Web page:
Italy Aims to Cut Its Debt by 20% by 2018, Grilli Tells Corriere

Italy plans to sell public assets valued at as much as 20 billion euros ($24.5 billion) annually in order to cut its debt by one sixth within five years, Finance Minister Vittorio Grilli told Corriere della Sera in an interview published today.

Under the plan, the government would sell assets each year worth as much as 1 percent of gross domestic product, Grilli told the Milan-based newspaper. That and annual growth of 1 percent would enable Italy to reduce the public debt “by 20 percent within five years,” Corriere cited the minister as saying.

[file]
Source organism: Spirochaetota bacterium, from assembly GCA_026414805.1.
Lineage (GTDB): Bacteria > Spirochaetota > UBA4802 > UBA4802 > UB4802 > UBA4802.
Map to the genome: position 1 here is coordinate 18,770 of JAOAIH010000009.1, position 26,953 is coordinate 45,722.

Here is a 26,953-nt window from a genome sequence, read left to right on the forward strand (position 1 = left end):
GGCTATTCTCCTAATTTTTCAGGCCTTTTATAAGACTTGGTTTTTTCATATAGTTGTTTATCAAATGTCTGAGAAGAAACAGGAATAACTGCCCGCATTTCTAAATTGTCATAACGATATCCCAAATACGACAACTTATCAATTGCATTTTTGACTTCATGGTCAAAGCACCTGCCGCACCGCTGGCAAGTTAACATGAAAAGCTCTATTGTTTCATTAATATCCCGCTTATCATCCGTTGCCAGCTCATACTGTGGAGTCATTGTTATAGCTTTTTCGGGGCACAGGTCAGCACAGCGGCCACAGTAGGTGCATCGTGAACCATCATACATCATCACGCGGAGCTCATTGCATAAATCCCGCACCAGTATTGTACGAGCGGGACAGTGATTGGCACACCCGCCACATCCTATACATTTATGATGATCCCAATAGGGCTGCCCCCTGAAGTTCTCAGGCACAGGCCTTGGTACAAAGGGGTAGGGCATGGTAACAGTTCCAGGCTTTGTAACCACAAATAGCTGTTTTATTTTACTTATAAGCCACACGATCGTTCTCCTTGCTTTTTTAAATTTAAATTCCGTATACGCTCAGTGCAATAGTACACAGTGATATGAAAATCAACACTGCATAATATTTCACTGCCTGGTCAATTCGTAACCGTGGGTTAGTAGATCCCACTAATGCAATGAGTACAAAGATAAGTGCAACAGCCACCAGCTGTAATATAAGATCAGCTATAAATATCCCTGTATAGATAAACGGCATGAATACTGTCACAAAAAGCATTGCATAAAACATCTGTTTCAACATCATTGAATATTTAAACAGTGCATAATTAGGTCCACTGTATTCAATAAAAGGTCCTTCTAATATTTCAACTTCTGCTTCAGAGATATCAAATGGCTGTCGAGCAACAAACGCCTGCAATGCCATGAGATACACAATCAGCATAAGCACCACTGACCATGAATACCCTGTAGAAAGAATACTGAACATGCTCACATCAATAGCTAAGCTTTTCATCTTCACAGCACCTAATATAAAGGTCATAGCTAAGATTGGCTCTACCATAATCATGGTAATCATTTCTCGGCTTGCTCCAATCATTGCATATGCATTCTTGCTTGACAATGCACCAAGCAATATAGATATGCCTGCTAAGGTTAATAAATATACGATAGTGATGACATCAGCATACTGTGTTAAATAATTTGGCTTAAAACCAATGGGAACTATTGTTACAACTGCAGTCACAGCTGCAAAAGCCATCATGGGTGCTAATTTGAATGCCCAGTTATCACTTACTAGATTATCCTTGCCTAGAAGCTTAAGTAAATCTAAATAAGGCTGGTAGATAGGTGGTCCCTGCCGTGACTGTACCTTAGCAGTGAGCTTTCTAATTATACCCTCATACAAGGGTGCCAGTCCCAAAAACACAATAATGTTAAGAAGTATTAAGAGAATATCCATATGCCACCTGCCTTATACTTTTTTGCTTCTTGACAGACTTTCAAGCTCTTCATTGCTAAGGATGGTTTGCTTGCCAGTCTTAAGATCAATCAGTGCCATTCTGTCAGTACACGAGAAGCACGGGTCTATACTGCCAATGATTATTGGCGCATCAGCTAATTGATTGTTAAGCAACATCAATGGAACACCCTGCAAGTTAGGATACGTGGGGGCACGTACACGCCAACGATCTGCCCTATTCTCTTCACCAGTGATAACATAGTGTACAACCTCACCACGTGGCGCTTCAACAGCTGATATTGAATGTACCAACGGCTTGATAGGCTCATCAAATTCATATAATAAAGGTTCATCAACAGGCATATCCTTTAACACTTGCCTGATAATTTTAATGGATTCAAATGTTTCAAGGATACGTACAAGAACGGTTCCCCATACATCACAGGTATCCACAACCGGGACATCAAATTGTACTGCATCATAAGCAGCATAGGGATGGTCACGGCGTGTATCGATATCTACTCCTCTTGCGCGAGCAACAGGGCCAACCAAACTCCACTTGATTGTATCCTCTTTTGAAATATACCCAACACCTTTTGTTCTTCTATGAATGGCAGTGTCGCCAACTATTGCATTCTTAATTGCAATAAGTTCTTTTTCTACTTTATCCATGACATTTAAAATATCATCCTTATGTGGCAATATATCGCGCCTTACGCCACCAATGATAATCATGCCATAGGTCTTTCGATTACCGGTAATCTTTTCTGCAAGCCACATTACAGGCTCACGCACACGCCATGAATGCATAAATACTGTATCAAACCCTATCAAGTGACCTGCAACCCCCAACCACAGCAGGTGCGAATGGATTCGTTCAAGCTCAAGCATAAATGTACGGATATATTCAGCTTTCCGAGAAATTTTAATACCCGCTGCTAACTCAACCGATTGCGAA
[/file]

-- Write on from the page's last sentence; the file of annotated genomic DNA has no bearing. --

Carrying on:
Grilli also said that the Italian economy will contract less than 2 percent this year, Corriere reported. That compares with a 1.2 percent GDP contraction forecast by the government on April 18.

Italy’s public debt rose to 120.1 percent of GDP in 2011 and is projected to reach 123.4 percent this year, the government said in April.

To contact the reporter on this story: Lorenzo Totaro in Rome at ltotaro@bloomberg.net;

To contact the editor responsible for this story: Craig Stirling at cstirling1@bloomberg.net;

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